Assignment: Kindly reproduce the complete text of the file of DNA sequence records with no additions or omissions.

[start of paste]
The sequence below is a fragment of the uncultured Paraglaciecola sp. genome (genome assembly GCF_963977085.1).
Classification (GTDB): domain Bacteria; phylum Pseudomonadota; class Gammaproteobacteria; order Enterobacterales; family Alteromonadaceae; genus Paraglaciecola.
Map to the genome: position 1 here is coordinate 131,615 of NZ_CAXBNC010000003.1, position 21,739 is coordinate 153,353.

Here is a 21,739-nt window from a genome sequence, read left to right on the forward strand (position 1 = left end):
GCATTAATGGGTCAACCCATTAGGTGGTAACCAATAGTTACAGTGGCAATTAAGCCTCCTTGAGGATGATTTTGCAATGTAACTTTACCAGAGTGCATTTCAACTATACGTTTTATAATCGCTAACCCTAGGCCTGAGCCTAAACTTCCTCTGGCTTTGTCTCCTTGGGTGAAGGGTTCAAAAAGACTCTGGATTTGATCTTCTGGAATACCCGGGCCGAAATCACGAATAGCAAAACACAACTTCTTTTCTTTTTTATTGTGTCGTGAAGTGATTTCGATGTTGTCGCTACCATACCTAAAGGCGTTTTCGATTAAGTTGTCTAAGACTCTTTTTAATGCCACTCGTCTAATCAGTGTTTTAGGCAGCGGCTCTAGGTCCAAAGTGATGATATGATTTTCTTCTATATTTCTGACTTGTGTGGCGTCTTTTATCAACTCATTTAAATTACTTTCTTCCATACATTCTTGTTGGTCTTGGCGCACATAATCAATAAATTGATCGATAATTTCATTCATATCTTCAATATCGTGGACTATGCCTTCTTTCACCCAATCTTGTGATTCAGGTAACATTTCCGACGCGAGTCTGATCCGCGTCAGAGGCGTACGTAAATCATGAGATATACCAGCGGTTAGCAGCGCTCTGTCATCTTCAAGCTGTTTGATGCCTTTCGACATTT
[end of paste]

The sequence below is a fragment of the uncultured Paraglaciecola sp. genome (genome assembly GCF_963977085.1).
Classification (GTDB): domain Bacteria; phylum Pseudomonadota; class Gammaproteobacteria; order Enterobacterales; family Alteromonadaceae; genus Paraglaciecola.
Map to the genome: position 1 here is coordinate 131,615 of NZ_CAXBNC010000003.1, position 21,739 is coordinate 153,353.

Here is a 21,739-nt window from a genome sequence, read left to right on the forward strand (position 1 = left end):
GCATTAATGGGTCAACCCATTAGGTGGTAACCAATAGTTACAGTGGCAATTAAGCCTCCTTGAGGATGATTTTGCAATGTAACTTTACCAGAGTGCATTTCAACTATACGTTTTATAATCGCTAACCCTAGGCCTGAGCCTAAACTTCCTCTGGCTTTGTCTCCTTGGGTGAAGGGTTCAAAAAGACTCTGGATTTGATCTTCTGGAATACCCGGGCCGAAATCACGAATAGCAAAACACAACTTCTTTTCTTTTTTATTGTGTCGTGAAGTGATTTCGATGTTGTCGCTACCATACCTAAAGGCGTTTTCGATTAAGTTGTCTAAGACTCTTTTTAATGCCACTCGTCTAATCAGTGTTTTAGGCAGCGGCTCTAGGTCCAAAGTGATGATATGATTTTCTTCTATATTTCTGACTTGTGTGGCGTCTTTTATCAACTCATTTAAATTACTTTCTTCCATACATTCTTGTTGGTCTTGGCGCACATAATCAATAAATTGATCGATAATTTCATTCATATCTTCAATATCGTGGACTATGCCTTCTTTCACCCAATCTTGTGATTCAGGTAACATTTCCGACGCGAGTCTGATCCGCGTCAGAGGCGTACGTAAATCATGAGATATACCAGCGGTTAGCAGCGCTCTGTCATCTTCAAGCTGTTTGATGCCTTTCGACATTT